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Brisbane decider is biggest Test in Australia for 17 years

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Expert
13th January, 2021
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The number one ranking, a spot in the World Test Championship final and the Border-Gavaskar Trophy all are on the line for Australia as they enter their most important home Test match for 17 years.

Australia have had some monumental matches overseas in recent years.

The prime examples are the final Test of the 2019 Ashes – when Australia had a chance to win a series in England for the first time in 18 years – and the last match of the 2017 series in India, when an ultra-rare series victory was possible.

But this week’s Test is Brisbane is the biggest on Australian soil since 2003.

Only once since then have Australia and their visiting opponents been deadlocked entering the final match of a series of three Tests or more.

That most recent thriller was in the summer of 2012-13, when Australia and South Africa drew the first two, before the Proteas won the deciding match in Perth.

While that was an enthralling series, its finale lacked the blockbuster status of the upcoming Brisbane match.

Against South Africa, Australia weren’t playing for the number one ranking and crucial WTC points. That series also lacked the swelling controversy that’s turned this contest against India into a battle royale.

It is 17 years since so much was riding on a single game on these shores. In January 2004, Australia and India met for the fourth and final Test at the SCG with the series tied at 1-1. India had a gilded chance to win their first series in Australia, with the hosts missing superstar bowlers Shane Warne and Glenn McGrath.

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That match fizzled out into a high-scoring draw as just 25 wickets fell across five days. Not since then have Australia had so much to gain, or lose, from a home match.

If Australia triumph at the Gabba they will reclaim both the Border-Gavaskar Trophy and the number one ranking, which New Zealand pinched this month. They will also remain in first spot on the WTC table.

A loss would see them tumble to third spot behind India and New Zealand in the WTC race, making it difficult for them to qualify for the final at Lord’s this June.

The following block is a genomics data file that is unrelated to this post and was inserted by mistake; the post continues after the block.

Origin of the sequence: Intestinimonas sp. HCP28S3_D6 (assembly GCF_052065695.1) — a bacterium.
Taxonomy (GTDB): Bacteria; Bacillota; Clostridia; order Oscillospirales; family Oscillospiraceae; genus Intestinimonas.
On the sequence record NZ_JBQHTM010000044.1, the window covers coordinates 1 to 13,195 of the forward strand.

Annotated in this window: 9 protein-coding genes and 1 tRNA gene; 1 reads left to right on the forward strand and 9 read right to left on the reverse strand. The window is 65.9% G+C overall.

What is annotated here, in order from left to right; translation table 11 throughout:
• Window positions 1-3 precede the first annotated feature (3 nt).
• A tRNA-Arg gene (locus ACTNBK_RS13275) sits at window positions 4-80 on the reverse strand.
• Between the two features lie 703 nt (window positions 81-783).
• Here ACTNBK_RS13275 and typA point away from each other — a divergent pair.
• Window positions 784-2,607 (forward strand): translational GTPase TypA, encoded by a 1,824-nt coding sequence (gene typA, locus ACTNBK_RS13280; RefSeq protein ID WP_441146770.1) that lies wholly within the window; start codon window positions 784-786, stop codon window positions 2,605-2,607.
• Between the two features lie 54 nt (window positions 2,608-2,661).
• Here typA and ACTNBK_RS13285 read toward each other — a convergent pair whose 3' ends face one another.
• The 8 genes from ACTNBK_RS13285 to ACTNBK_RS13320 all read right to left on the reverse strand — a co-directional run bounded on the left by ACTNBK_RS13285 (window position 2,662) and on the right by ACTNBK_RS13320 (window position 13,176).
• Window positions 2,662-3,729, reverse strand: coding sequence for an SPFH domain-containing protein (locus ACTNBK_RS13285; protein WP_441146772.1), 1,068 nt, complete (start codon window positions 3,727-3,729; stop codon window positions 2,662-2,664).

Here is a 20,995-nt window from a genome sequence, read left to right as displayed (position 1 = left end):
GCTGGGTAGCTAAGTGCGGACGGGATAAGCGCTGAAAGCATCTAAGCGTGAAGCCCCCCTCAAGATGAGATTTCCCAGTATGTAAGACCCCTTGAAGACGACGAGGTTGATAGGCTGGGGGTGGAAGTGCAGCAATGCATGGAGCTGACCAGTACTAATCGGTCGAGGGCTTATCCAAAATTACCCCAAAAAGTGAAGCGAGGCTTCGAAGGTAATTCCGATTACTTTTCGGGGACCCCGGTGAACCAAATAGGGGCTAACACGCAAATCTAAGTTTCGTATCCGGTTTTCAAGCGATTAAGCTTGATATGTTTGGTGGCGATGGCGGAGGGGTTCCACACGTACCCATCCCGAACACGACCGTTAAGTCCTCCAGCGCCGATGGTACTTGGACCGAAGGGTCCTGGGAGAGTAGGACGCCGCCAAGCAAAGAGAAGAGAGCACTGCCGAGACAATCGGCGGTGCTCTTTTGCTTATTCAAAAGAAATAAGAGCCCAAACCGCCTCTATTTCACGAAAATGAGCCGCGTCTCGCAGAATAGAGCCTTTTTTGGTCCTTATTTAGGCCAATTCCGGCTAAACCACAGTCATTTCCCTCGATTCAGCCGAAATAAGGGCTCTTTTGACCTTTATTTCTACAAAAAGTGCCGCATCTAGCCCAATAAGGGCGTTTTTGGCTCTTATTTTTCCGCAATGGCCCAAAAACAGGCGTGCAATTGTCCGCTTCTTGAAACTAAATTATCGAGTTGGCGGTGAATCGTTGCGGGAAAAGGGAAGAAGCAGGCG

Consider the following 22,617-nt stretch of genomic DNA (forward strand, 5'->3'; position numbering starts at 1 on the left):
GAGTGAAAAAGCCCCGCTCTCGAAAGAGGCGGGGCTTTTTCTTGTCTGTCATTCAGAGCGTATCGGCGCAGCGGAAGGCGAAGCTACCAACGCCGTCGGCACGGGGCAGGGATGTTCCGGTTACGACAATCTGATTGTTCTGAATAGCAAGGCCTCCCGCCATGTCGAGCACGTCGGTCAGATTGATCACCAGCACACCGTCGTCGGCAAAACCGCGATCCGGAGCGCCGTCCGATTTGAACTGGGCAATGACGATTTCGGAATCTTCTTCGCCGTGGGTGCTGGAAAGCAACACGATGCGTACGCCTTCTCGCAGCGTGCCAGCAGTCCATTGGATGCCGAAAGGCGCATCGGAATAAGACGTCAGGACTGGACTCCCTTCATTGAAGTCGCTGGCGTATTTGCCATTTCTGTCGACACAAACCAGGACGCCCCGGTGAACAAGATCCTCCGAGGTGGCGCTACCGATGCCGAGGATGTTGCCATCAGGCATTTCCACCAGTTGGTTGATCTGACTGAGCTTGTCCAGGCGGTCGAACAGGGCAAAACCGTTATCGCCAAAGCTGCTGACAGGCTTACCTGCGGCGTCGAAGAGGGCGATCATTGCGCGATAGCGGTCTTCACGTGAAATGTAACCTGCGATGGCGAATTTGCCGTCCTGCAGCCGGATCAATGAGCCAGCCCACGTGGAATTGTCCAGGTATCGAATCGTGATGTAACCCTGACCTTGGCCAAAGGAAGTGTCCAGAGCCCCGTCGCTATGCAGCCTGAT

It’s been a grim summer for Australia, who have greatly underperformed against a wounded foe and also behaved poorly in Sydney. Yet this gloom would disappear if, in a few months from now, they claim the WTC prize alongside the Border-Gavaskar Trophy and their number one ranking.

Even if they achieved all of that, it still wouldn’t make Australia’s the world’s best side. That title belongs to India. They may be the third ranked Test team currently but India’s skill, courage, composure and persistence this series, while fielding a second-string side, has underlined their status as the kings of this format.

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Certainly no side can match their depth of talent.

New Zealand, too, are a terrific outfit, having comfortably beat India 2-0 at home last year. The Kiwis are, however, harmed by their comparatively limp effort in Australia last summer, when they were steamrolled 3-0.

Excuses were made for the Kiwis due to injuries to key personnel. Yet New Zealand suffered nothing like India’s current injury crisis.

Tim Paine of Australia reacts after dropping a catch

Tim Paine (Photo by Ryan Pierse/Getty Images)

India be missing seven members of their best XI in Brisbane – captain Virat Kohli, keeper Rishabh Pant, gun quicks Jasprit Bumrah, Ishant Sharma and Mohammed Shami, and champion spinners Ravindra Jadeja and Ravichandran Ashwin.

Not to mention injuries to quality back-up paceman Umesh Yadav, experienced batsman KL Rahul, and middle-order man Hanuma Vihari, who helped India save the day at the SCG.

Australia, meanwhile, may again be at full strength. Given this disparity in available resources, and Australia’s home-ground advantage, the boys in baggy green should have won easily at Sydney.

But India punched above their weight and kept slugging until the final over. Even considering their further injury issues since then, there would be few level-headed cricket followers who would write the tourists off.

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Their tenacity this summer has been remarkable. After they were humiliated in the series opener, dismissed for a record low 36, I expected India to roll over.

That was a widely-held opinion, too. Instead they’ve turned the tables on Australia, who were reduced to a sledging, bickering rabble on the final day in Sydney.

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Australia tried to get under India’s skin. Instead, the reverse occurred. Now India enter the final Test with an era-defining victory in reach.

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Australia, meanwhile, could potentially lose their number one ranking, their chance at WTC glory, and the Border-Gavaskar Trophy.

Fans should be delighted, though. We’ve complained for years about the glut of dead rubbers and low stakes in Australia. Now we’ve been presented with the biggest home Test in 17 years.